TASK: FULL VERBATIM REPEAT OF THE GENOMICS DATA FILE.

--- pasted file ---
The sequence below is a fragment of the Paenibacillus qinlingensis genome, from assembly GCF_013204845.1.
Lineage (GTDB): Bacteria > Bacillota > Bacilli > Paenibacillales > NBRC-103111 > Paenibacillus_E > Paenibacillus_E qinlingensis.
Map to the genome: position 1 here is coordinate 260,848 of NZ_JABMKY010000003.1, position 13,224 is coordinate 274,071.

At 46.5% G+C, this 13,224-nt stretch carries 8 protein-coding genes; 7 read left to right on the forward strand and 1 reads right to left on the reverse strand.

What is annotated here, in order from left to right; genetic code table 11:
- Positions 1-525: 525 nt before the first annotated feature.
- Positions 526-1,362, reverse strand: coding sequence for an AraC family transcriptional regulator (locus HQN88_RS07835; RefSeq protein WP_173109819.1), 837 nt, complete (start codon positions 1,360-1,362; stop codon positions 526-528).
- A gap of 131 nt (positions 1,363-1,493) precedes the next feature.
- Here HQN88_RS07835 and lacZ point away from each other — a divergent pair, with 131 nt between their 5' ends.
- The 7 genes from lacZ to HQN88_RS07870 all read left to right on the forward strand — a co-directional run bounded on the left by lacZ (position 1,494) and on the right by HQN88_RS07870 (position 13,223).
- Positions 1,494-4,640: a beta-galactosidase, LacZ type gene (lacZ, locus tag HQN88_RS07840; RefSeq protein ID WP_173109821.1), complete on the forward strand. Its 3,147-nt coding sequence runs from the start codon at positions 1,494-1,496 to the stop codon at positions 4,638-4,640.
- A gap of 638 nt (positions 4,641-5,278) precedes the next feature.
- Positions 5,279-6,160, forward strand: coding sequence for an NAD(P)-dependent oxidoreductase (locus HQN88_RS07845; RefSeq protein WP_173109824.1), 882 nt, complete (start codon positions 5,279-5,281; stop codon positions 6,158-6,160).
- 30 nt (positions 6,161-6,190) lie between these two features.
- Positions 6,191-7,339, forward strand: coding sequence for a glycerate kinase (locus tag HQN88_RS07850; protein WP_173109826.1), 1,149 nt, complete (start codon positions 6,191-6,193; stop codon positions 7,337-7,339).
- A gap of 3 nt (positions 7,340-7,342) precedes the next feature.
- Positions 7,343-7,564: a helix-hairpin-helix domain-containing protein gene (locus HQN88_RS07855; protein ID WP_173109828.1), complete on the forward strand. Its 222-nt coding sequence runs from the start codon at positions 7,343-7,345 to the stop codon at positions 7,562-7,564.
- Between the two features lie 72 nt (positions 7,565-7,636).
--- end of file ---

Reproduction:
The sequence below is a fragment of the Paenibacillus qinlingensis genome, from assembly GCF_013204845.1.
Lineage (GTDB): Bacteria > Bacillota > Bacilli > Paenibacillales > NBRC-103111 > Paenibacillus_E > Paenibacillus_E qinlingensis.
Map to the genome: position 1 here is coordinate 260,848 of NZ_JABMKY010000003.1, position 13,224 is coordinate 274,071.

At 46.5% G+C, this 13,224-nt stretch carries 8 protein-coding genes; 7 read left to right on the forward strand and 1 reads right to left on the reverse strand.

What is annotated here, in order from left to right; genetic code table 11:
- Positions 1-525: 525 nt before the first annotated feature.
- Positions 526-1,362, reverse strand: coding sequence for an AraC family transcriptional regulator (locus HQN88_RS07835; RefSeq protein WP_173109819.1), 837 nt, complete (start codon positions 1,360-1,362; stop codon positions 526-528).
- A gap of 131 nt (positions 1,363-1,493) precedes the next feature.
- Here HQN88_RS07835 and lacZ point away from each other — a divergent pair, with 131 nt between their 5' ends.
- The 7 genes from lacZ to HQN88_RS07870 all read left to right on the forward strand — a co-directional run bounded on the left by lacZ (position 1,494) and on the right by HQN88_RS07870 (position 13,223).
- Positions 1,494-4,640: a beta-galactosidase, LacZ type gene (lacZ, locus tag HQN88_RS07840; RefSeq protein ID WP_173109821.1), complete on the forward strand. Its 3,147-nt coding sequence runs from the start codon at positions 1,494-1,496 to the stop codon at positions 4,638-4,640.
- A gap of 638 nt (positions 4,641-5,278) precedes the next feature.
- Positions 5,279-6,160, forward strand: coding sequence for an NAD(P)-dependent oxidoreductase (locus HQN88_RS07845; RefSeq protein WP_173109824.1), 882 nt, complete (start codon positions 5,279-5,281; stop codon positions 6,158-6,160).
- 30 nt (positions 6,161-6,190) lie between these two features.
- Positions 6,191-7,339, forward strand: coding sequence for a glycerate kinase (locus tag HQN88_RS07850; protein WP_173109826.1), 1,149 nt, complete (start codon positions 6,191-6,193; stop codon positions 7,337-7,339).
- A gap of 3 nt (positions 7,340-7,342) precedes the next feature.
- Positions 7,343-7,564: a helix-hairpin-helix domain-containing protein gene (locus HQN88_RS07855; protein ID WP_173109828.1), complete on the forward strand. Its 222-nt coding sequence runs from the start codon at positions 7,343-7,345 to the stop codon at positions 7,562-7,564.
- Between the two features lie 72 nt (positions 7,565-7,636).